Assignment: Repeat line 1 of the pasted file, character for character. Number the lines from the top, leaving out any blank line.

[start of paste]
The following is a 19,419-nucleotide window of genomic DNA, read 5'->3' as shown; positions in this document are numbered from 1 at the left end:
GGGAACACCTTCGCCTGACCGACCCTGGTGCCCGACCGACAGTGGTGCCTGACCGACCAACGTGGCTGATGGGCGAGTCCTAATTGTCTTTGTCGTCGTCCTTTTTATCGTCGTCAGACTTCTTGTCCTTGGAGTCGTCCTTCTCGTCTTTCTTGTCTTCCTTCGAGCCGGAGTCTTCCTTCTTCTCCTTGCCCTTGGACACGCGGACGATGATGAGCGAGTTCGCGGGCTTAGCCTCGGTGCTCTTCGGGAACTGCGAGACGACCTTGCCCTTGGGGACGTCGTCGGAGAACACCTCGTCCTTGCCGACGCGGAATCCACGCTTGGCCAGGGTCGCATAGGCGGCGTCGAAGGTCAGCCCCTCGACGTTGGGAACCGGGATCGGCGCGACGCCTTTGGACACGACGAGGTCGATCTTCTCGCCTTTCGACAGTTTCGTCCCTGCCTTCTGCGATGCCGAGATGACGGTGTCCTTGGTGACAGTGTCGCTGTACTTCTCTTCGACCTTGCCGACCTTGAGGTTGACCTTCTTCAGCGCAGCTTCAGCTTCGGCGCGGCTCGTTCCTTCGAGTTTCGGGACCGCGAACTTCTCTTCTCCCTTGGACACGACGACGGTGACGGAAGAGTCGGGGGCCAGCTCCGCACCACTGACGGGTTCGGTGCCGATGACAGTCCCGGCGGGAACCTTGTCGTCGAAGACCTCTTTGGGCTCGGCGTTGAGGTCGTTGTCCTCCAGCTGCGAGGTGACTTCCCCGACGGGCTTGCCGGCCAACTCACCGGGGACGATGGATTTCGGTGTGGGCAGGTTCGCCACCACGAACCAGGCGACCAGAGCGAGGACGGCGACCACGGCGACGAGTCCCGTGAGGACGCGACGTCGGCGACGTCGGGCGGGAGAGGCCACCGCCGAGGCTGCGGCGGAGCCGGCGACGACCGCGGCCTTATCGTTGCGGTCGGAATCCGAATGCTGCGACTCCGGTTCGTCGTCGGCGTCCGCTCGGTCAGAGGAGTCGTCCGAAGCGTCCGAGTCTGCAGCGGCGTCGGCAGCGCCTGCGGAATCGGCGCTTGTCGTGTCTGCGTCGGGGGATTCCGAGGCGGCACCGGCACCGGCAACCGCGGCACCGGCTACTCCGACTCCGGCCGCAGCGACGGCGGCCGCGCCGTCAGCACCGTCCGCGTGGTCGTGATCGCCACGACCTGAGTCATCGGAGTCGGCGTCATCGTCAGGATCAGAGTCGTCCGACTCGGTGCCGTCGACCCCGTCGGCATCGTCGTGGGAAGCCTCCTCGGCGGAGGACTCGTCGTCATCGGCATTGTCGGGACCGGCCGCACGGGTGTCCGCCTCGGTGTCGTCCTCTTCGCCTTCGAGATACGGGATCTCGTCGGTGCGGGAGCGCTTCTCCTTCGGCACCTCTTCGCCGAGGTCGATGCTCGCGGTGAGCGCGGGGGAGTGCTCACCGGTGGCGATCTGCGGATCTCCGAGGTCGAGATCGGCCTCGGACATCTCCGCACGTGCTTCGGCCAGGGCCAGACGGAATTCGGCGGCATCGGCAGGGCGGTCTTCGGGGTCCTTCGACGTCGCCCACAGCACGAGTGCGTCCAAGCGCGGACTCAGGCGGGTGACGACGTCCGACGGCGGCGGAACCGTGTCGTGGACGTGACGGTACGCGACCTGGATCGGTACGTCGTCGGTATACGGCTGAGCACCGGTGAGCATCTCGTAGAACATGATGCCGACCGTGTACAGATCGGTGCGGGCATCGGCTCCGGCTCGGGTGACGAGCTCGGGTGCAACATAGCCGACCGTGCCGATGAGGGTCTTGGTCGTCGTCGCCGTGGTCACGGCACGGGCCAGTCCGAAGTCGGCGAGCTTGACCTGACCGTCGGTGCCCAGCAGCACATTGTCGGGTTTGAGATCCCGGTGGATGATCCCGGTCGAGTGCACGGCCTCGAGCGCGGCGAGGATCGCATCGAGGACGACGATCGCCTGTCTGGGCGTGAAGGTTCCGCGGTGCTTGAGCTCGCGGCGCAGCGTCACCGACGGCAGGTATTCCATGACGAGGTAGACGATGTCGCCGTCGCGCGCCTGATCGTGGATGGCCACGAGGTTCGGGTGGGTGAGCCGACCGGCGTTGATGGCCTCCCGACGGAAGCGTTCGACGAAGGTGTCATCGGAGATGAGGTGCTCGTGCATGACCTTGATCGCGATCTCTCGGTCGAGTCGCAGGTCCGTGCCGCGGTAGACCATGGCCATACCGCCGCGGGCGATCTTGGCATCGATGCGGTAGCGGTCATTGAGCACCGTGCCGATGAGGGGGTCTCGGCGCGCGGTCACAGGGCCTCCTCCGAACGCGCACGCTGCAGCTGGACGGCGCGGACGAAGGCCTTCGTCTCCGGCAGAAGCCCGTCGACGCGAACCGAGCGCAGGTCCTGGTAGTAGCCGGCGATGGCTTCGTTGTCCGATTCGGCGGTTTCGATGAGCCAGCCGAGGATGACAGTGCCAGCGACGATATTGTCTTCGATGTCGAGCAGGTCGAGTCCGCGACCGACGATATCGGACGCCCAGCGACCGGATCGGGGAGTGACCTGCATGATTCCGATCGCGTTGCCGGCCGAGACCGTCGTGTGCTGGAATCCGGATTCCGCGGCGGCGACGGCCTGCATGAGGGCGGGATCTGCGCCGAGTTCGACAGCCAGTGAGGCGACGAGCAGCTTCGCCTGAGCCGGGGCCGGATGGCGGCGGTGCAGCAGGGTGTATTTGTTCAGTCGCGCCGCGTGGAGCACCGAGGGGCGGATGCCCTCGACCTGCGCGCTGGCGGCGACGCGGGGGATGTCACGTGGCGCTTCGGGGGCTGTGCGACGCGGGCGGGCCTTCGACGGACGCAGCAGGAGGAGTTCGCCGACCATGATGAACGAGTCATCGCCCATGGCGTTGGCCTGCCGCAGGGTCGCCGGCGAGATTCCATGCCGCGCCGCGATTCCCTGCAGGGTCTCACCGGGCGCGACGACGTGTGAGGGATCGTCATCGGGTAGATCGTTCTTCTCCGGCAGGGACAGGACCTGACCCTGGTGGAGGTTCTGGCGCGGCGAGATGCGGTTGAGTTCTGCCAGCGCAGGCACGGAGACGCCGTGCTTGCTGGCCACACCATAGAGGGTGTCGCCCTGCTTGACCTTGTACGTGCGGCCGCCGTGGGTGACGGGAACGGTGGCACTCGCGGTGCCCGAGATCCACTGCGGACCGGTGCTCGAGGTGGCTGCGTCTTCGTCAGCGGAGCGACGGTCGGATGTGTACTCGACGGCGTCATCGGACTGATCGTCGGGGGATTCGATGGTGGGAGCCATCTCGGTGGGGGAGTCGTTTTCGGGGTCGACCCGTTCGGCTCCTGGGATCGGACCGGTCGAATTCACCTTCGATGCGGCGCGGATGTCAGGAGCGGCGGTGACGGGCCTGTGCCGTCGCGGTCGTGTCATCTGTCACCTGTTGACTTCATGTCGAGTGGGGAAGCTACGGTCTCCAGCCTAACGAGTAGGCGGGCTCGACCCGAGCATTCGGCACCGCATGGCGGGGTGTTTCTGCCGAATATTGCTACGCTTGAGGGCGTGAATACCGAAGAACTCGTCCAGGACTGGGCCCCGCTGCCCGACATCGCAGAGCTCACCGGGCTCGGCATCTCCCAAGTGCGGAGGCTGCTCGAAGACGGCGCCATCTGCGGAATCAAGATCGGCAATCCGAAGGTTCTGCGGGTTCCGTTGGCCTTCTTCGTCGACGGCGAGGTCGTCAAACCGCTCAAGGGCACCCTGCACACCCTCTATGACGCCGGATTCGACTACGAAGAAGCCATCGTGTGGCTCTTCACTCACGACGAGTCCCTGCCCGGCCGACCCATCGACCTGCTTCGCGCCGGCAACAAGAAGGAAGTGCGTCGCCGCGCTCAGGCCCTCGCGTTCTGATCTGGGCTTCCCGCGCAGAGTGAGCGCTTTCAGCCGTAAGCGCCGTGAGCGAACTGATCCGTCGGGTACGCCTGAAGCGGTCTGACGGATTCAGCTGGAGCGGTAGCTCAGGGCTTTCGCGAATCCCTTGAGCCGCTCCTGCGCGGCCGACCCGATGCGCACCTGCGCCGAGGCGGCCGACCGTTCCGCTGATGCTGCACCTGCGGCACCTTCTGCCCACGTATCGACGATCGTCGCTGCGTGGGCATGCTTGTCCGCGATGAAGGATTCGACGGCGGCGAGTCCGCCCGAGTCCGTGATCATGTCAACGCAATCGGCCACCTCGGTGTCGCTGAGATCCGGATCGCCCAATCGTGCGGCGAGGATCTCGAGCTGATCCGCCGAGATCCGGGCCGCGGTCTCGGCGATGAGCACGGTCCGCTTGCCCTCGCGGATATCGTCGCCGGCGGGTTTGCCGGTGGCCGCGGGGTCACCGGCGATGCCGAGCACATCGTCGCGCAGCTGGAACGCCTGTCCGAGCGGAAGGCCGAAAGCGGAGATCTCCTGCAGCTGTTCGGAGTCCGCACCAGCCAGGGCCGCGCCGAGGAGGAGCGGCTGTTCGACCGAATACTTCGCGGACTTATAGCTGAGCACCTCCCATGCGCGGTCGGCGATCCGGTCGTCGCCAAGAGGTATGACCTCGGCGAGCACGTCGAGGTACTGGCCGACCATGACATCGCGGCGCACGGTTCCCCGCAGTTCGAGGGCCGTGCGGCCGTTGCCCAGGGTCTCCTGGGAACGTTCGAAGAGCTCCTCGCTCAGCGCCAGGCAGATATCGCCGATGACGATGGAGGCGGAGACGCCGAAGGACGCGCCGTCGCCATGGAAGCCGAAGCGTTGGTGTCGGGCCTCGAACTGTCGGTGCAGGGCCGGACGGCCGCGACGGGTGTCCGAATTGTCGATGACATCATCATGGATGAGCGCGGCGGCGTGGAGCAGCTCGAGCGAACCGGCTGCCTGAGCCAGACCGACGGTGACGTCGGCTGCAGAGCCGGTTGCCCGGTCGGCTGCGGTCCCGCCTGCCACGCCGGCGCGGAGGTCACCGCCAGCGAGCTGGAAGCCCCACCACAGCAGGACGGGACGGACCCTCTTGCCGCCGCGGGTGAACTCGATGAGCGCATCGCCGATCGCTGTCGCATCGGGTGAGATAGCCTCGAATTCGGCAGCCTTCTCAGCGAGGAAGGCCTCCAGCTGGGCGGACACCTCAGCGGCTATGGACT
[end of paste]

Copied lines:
The following is a 19,419-nucleotide window of genomic DNA, read 5'->3' as shown; positions in this document are numbered from 1 at the left end: